The Volume III comprises the translation and interpretation of Mandalas III and IV ascribed to the families of Visvamitra and Vamadeva respectively.
It is abundantly clear from a study of Mandala III that the seers of this Mandala are well acquainted with the region lying between the rivers Sutudri (Satluj) and Sarasvati. The hymn 33 of the third Mandala contains a dialogue between the seer Visvamitra and the rivers Vipas (Beas) and Eutudri (Satluj). Visvamitra first praises these rivers as mothers and then implores them to be fordable so that he may cross them with his carts, chariots and with his followers Bharatas. The rivers grant his request and he thanks them.
The hymn 23 of the Third Mandala points to the fact that the Bharatas were at that time settled in the region which was later called Kuruksetra; for this hymn alludes to the sacrifice performed by the two Bharatas Devasravas and Devavata on the banks of the rivers Drsadevati, Apaya and Sarasvati and at the Manusa lake of the Kuruksetra region.
The above-mentioned rivers and the lake are eulogised in the Mahabharata, The Mbh. (IIl,83,4) describes the region lying between the Sarasvati and the Drsadvati as Kuruksetra. Praising the lake Manusa and the river Apaga, which is undoubtedly the river Apaya of the RV., the Mbh. (IIl,83,65- 68) declares : 'O Lord of Kings, one should then go to the universally renowned Manusa where, O King, black antelopes, pierced with arrows by a hunter, attained manhood, after plunging into it. After having ablutions at that Tirtha, a celibate and devout man is purged of all sins and is glorified in Heaven. To the east of Manusa at a distance of just one Krosa flows, 0 King, the river Apaga which is frequented by the Siddhas.
The close connection between Visvamitra and the Bharatas is evident from llI,33,12 where it is stated that the Bharatas crossed the Beas and the Satluj with Visvamitra, Visvamitra's close association with the Bharatas is further demonstrated by llI,53,12 which says that the prayer of Visvamitra protects the Bharatas.
It appears that the Bharatas, who were at that time settled in the Kuruksetra regions, later merged with the Kurus who wielded power in the Kuruksetra region. So a descendant of the Kuru family is often addressed as Bharata in the Mbh.
A verse of Mandala III (III,62,1O), addressed to Savitri, is the famous Savitri Rk which is highly eulogised in Vedangas and the Smrtis, as it is composed in the Gayatri metre, it is also called Gayatri Mantra. According to the Vedangas, this Savitri Rk must be recited at the beginning of Vedic studies. The Smrtis prescribe the recitation of this Savitri Rk for the expiation of various sins. This sacred verse forms an essential part of the daily prayer of the devout Hindus.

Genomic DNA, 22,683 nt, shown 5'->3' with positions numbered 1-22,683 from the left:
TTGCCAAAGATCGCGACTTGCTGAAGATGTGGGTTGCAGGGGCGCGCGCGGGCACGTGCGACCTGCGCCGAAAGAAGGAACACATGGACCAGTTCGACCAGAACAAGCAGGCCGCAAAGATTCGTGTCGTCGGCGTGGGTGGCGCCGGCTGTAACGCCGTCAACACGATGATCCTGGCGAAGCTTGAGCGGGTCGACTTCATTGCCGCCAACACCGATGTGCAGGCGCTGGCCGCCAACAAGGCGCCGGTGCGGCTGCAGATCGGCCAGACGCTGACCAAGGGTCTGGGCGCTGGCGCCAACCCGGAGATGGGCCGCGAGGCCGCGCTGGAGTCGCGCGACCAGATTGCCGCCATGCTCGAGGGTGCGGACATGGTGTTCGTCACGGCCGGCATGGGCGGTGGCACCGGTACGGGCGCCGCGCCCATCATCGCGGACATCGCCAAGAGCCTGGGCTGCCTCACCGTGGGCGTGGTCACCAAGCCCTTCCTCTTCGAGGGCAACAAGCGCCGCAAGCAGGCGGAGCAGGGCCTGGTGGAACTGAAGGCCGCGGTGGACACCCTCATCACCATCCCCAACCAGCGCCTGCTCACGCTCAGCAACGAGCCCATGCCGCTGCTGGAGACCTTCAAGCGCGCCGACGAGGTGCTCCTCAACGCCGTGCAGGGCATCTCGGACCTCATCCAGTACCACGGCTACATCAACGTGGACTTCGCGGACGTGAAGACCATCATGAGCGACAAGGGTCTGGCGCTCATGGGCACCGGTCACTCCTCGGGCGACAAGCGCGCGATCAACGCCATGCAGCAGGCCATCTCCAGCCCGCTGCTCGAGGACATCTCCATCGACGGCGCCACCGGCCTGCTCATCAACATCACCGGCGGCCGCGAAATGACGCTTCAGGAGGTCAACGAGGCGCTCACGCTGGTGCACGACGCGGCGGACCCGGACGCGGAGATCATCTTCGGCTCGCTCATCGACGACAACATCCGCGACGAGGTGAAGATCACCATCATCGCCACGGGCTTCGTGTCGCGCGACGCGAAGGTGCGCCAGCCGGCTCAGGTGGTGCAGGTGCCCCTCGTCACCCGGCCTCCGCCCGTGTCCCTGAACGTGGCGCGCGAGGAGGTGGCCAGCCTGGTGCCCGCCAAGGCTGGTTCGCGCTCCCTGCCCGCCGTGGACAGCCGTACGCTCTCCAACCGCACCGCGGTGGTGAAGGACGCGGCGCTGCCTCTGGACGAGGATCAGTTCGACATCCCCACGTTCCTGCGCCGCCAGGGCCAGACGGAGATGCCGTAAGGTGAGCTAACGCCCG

The only geographical information available from the fourth Mandala is the mention of the river Sarayu (IV,30, 18). RV. V,53,9 mentions the Sarayu along with the six well-known rivers of the North- West, viz. Rasa; Anitabha, Kubha, Krumu, Sindhu and Purisini, It is quite clear that the Sarayu is a river of the North-Western part of the Indian Sub-continent. See NoteonIV,30,18.
The misinterpretation of IV, 18, 13 has led the ancient and modem scholars to draw wrong conclusions. So the Manu- Smriti (X,106) says; "Vamadeva, who well knew right and wrong, did not sally himself when tormented (by hunger) he desired to eat the flesh of a dog to save his life." The Brhad, (IV,126) remarks: "When he (Vamadeva) cooked the entrails of a dog to worship the gods, seers and the Pitrs, Indra in the form of an eagle brought sweet Soma for him."
The confusion about the meaning of this verse has arisen because of its wrong interpretation. It may be pointed out in this connection that the speaker in this verse is Indra and not Vamadeva. Secondly, the word Svan in the present context denotes the star Canis Major and not an animal dog. Moreover, the word Syena (eagle) figuratively denotes lightning. For further details see the Exegetical Note on this verse.
The 57th hymn of the Fourth Mandala is devoted to agriculturist. So in this hymn prayers are made to five agricultural deities, viz. Ksetrapati, Suna, Sunasirau and Sita for good crops, for the happiness and welfare of plough- drawing oxen and ploughmen and for the happiness and prosperity of all concerned with agriculture.
I thank Prof. I. D. Uniyal for his active co-operation in the publication of this work.
I am thankful to Prof. T.S. Bindra for reading the proofs with great care.
The Volume IV comprises the translation and interpretation of Mandalas V and VI ascribed to the families of Atri and Bharadvayajs Respectively.
I Thanks Prof. I.D. Uniyal for his active co-operation in the publication of this work. I am highly thankful to Prof. T. S. Bindra for reading the proofs with great care.
Brahma Sutras (81)